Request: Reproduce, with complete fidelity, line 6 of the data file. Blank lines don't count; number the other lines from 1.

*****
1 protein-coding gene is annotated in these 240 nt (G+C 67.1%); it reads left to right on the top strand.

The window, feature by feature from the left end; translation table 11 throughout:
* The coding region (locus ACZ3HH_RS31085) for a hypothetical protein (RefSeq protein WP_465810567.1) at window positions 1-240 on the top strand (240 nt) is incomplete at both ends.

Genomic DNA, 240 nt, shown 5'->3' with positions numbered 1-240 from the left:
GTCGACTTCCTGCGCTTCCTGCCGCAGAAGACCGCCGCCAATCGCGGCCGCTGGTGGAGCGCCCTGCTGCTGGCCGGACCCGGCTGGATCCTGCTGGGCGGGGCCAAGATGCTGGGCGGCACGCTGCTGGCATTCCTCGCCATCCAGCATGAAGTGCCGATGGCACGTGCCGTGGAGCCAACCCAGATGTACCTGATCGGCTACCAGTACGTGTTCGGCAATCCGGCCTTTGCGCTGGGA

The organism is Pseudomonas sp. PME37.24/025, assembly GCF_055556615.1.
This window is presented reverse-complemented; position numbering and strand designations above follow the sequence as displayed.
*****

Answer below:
The organism is Pseudomonas sp. PME37.24/025, assembly GCF_055556615.1.